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Tampa Workers' Compensation Attorney / Blog / Workers Compensation / What If I Don’t Agree with a Workers’ Comp Doctor’s Impairment Rating?

What If I Don’t Agree with a Workers’ Comp Doctor’s Impairment Rating?


If you are currently receiving workers’ compensation benefits after a work-related injury and your doctor assigns an impairment rating you do not agree with, it is important to be represented by an attorney and get a second opinion.

Below, we discuss what you can do if you disagree with the doctor’s impairment rating. The information provided below should not be misconstrued as legal advice. Contact our Tampa workers’ compensation attorney at Kobal Law to discuss your particular case.

What is Maximum Medical Improvement (MMI)?

If a workers’ compensation authorized doctor says that you have reached maximum medical improvement (MMI), it does not necessarily mean that you have fully recovered from your injury.

MMI means that your medical condition has improved to the point that further medical treatment is no longer necessary or when further lasting improvement “can no longer reasonably be anticipated,” according to Section 440.02, Florida Statutes. However, a worker who reached maximum medical improvement may still deal with certain symptoms.

Once you reach MMI, you will be required to pay a $10 copayment per visit for medical treatment. Also, your temporary wage benefits will be discontinued after you reach maximum medical improvement regardless of whether or not you can return to work.

After reaching MMI, the doctor will assign you an impairment rating that determines your eligibility for impairment income benefits.

What is a permanent impairment rating?

The permanent impairment rating is a percentage that reflects the worker’s degree of permanent loss of function as a result of the work-related injury.

In 1996, the Florida Division of Workers’ Compensation developed the Uniform Permanent Impairment Rating Schedule, which provides guidelines for calculating permanent impairment ratings in workers’ compensation cases.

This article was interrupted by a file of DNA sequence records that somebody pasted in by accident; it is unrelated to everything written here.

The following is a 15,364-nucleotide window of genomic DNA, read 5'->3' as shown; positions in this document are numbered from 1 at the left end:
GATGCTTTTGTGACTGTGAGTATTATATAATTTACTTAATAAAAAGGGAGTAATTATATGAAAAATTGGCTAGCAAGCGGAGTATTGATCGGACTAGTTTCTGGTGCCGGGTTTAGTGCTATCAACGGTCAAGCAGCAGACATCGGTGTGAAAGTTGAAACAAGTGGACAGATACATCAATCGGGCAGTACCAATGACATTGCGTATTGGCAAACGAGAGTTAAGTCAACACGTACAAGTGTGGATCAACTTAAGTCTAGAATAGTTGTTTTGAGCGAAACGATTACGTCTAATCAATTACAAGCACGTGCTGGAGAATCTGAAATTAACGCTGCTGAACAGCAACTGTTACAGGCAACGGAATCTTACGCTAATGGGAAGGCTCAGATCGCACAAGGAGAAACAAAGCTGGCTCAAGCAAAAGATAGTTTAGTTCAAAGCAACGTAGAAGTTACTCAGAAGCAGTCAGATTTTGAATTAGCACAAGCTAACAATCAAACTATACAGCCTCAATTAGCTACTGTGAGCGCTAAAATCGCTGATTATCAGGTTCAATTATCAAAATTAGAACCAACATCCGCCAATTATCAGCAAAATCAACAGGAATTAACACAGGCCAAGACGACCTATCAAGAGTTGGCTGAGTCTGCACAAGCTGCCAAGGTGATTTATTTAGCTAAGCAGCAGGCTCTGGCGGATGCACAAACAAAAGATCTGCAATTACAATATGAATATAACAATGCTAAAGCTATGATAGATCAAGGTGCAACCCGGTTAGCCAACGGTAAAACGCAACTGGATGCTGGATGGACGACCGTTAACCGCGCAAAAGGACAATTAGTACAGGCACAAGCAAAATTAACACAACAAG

During an examination, a doctor will perform various tests on the worker’s injured body parts to evaluate the degree of permanent loss of function. For example, if you sustained a back injury, the doctor will look at the range of motion and how long you can sit, stand, walk, or perform other basic activities before you start feeling discomfort or pain.

Permanent impairment ratings can be incorrect

In 2017, the Florida Bar Journal published an article revealing how doctors assign incorrect permanent impairment ratings to injured workers. It is not uncommon for workers’ compensation doctors to give impairment ratings without performing all the necessary tests to evaluate the loss of function accurately.

When an injured worker disagrees with the doctor’s impairment rating and attempts to confront them, they may hear something along the lines of “because I said so.” Doctors take advantage of the fact that they have a medical degree to win arguments with injured workers who disagree with their evaluation.

Unfortunately, a doctor may not apply all of the guidelines properly when assigning a permanent impairment rating. For this reason, if you do not agree with the impairment rating assigned by your doctor, contact a skilled workers’ compensation lawyer right away.

Our attorneys at Kobal Law will ensure that you get an accurate permanent impairment rating to help you fight for the maximum compensation you deserve. Call at 813-873-2440 to schedule a consultation.



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